Beatrice, then, is Shakespeare’s revision of Fenicia and Hero, who cannot defend themselves against accusations of infidelity.  A telling example of Beatrice’s wit is her response to a Messenger’s report of Benedick’s return:

He set up his bills here in Messina and chal-
lenged Cupid at the flight; and my uncle’s fool, reading
the challenge, subscribed for Cupid and challenged
him at the bird-bolt.  I pray you, how many hath he
killed and eaten in these wars?  But how many hath he
killed?  For indeed I promised to eat all of his killing.  (1.1.37-42, my emphases)

Beatrice’s witty description, which compares military and romantic conquest, takes the form of a conceit.  In it, Benedick challenges Cupid to a game of “flight,” an archery contest.  Her “uncle’s fool” then stands in the place of Cupid and offers a different game, the “bird-bolt,” a fowling game with blunt-headed arrows.  The mocking tone of Beatrice’s insult seems clear, but just exactly what she means by this statement is polysemous.  It is plausible, however, to interpret Benedick’s “bills” and his challenge to “Cupid at the flight” as an indicator of his reputation as a lady-killer, a “good soldier to a lady” (1.1.51).  One should then understand “my uncle’s fool” as Beatrice herself, who has accepted Benedick’s challenge in the past, but who changes the game to “the bird-bolt.”  Fowling with blunt-headed arrows becomes fouling with the taut bowstring of wit and the sharp arrows of insult.  While Timbreo and Claudio act on their suppressed fears of cuckoldry, Beatrice’s arsenal of verbal weapons allow a social reversal in which she can investigate Benedick’s constancy.  Beatrice continues the interrogation with her question, “How many hath he killed and eaten in these wars?”  Her inquiry implicitly insults Benedick for lacking courage in his recent military combat, but “these wars” also hint at Beatrice and Benedick’s “merry war” of words (1.1.58).8 Readers and audiences of Ado thus learn from the beginning of the “skirmish,” which opposes the rapier’s wit of Benedick and the stabbing “poniards” of Beatrice, that their action is not the wooing of new lovers (as with Claudio and Hero) but the reconciliation of estranged ones (2.1.237).9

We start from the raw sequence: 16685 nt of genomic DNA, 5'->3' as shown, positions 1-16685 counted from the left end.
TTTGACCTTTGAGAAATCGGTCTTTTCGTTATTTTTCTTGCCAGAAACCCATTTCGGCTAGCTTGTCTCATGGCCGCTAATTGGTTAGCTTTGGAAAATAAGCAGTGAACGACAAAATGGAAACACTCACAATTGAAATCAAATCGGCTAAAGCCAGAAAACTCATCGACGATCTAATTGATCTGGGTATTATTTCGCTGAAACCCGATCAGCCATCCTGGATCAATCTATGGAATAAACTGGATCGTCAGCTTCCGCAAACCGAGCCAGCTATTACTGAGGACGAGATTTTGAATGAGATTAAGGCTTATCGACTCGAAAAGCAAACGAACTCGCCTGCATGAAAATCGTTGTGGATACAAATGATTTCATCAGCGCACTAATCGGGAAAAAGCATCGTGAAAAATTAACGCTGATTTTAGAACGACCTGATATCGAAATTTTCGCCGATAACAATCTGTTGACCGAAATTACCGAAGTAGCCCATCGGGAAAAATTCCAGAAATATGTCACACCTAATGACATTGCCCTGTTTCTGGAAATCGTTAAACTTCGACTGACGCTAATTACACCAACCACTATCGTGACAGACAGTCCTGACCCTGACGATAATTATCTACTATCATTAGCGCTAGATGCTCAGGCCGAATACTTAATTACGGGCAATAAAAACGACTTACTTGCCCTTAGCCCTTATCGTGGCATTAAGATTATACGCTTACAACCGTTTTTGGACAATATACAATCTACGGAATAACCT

Benedick and Beatrice’s backstory raises an important question: is wit actually an obstacle to Benedick and Beatrice’s relationship?  Don Pedro’s benign deception, after all, leads Benedick and Beatrice to soften their vitriol and to perceive the other’s as a façade that conceals true love.  What I have argued, however, is that Benedick and Beatrice’s continual banter already contains, in latent form, the desire that Don Pedro’s scheme—itself an instance of witty verbal play—actualizes later in the play.  I read Benedick and Beatrice’s response to Don Pedro’s ruse, their surprisingly instantaneous requital, as indicative of an attraction that began during what Daalder refers to as their “pre-history,” faltered because of some unknown conflict, and continued in latent form until the moment of their overhearing in 2.3 and 3.2.  After all, if Benedick and Beatrice really despised one another, then learning of the other’s love would result in disgust, not requital.  Furthermore, I read Benedick and Beatrice’s banter primarily as a Shakespearean invention that revises the fears of infidelity and slander found in Bandello; wit is then not an obstacle but a much-needed defense against false accusations and false love.  Don Pedro’s ruse, therefore, never overcomes wit, since Benedick and Beatrice remain witty to the end of the play.  Their final words to one another illustrate the point:

BENEDICK    A miracle!  Here’s our own hands against our
hearts.  Come, I will have thee, but by this light I take
thee for pity.
BEATRICE    I would not deny you, but by this good day I
yield upon great persuasion – and partly to save your
life, for I was told you were in a consumption
(5.4.91-96)

I grant that these teases have been purified of their former vitriol, but they are nonetheless instances of verbal play, proof that wit need not be purged for Benedick and Beatrice to marry and, as I read the play, that banter is preferable to the desire of the eye.

Even Benedick and Beatrice’s earlier vitriol, however, can be understood in light of Shakespeare’s revision of Bandello.  Vitriol allows them to create situations of imagined infidelity and slander that substitute for the fears and slanders of the source tradition.  For example, both Benedick and Beatrice express vitriolic wit in 2.1 during the masquerade scene.  Their conversation begins in medias res, with Benedick masked: